Lots of PC games have the same setting in them (mouse acceleration) and we’d recommend disabling it in those, too. It’s better to just increase the overall input sensitivity, rather than having an acceleration. While we’re still in the mouse’s control panel, let’s check out some other options.
Get to grips with your DPI
Another important mouse setting that’s related to cursor speed or mouse sensitivity is called DPI (dots per inch). A feature most commonly found on gaming and enthusiast-level devices, this setting isn’t controlled within Windows, but in the app that comes with your mouse. In some models, it can also be controlled at the hardware level using buttons on the mouse itself.
DPI is in essence how many screen pixels the cursor should move for one inch of mouse movement. The higher the DPI value, the more pixels the cursor will travel, and vice versa.
So if you’re finding that the motion is too sluggish, try raising the DPI, and if it’s too snappy, lower the value. For example, some professional gamers prefer using a very low DPI to improve their fine control over the precision of the crosshair in an FPS game.
This does mean their arms have to move through big arcs across the desk, in order to sweep the camera about, hence why other gamers go with a much higher DPI value, so that they only need to twitch their wrists slightly to get the motion they want.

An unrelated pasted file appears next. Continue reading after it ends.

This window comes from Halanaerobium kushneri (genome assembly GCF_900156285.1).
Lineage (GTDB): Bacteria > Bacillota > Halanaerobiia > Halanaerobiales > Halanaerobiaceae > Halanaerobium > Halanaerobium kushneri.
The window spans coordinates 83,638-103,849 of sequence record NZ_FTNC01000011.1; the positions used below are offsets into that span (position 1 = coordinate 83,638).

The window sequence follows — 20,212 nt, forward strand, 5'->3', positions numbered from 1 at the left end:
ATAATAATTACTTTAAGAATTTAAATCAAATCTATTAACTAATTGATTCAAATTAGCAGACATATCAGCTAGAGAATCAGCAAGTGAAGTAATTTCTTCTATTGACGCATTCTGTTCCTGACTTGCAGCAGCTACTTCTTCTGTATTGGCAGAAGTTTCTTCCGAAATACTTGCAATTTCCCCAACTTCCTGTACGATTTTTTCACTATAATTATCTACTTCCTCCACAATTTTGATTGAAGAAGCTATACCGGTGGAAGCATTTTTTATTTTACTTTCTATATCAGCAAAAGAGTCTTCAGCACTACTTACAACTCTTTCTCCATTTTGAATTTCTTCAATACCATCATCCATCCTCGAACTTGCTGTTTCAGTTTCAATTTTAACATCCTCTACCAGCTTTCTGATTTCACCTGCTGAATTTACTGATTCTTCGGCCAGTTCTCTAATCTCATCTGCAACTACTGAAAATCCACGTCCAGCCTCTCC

There’s no “best” DPI setting, just like there’s no right setting for pointer speed — it’s all about personal preference, so don’t be afraid to experiment.
Even the most basic mice will typically come with a wheel, nestled in between the main buttons. Not only can this function as an additional button, but rolling the wheel back and forth will cause the contents of a window to scroll up and down.
How far it will scroll is set in the control panel — choose the Wheel tab and you’ll see options for vertical and horizontal scrolling (the latter requires the appropriate hardware support, though).
By default, vertical scrolling is set to 3 lines per individual wheel notch rotation, so if you want it to be more sensitive, increase the number of lines. Or, by selecting the second option, you can make the wheel scroll entire pages. We usually like to tweak this on a high-end precision mouse to around 9 lines per scroll.
But, just like with pointer sensitivity, there’s no right setting here — it’s all about what works for you.
Of course, if you’ve never altered any of these values over the years of using Windows, then you’re going to be most comfortable with the default settings.
Mastering your mouse
Some of the things we’ve covered (pointer sensitivity, scroll speed) can be changed on the mouse itself — it just depends on what model you have.
The Logitech MX Master 3, for example, has a wheel that can be set to freely scroll, rather than one notch at a time, by simply pressing a button behind the wheel. Cue instant dynamic scroll sensitivity!
Other mice, such as Razer’s DeathAdder V2, have plenty of extra buttons but rather them being fixed in function, you can alter what they do via the manufacturer’s software.
These programs always override any setting in Windows, so if you want to have some consistency with your changes, it’s always best to use the same method: Windows Settings, the old Control Panel, or your mouse’s maker app.
You’ll probably want to experiment a little bit with mouse sensitivity, to get it just right for your needs.
So test away — nothing will get damaged or permanently stuck, and you may well find an optimum setting for mastering your mouse!
Masthead credit: maar gaming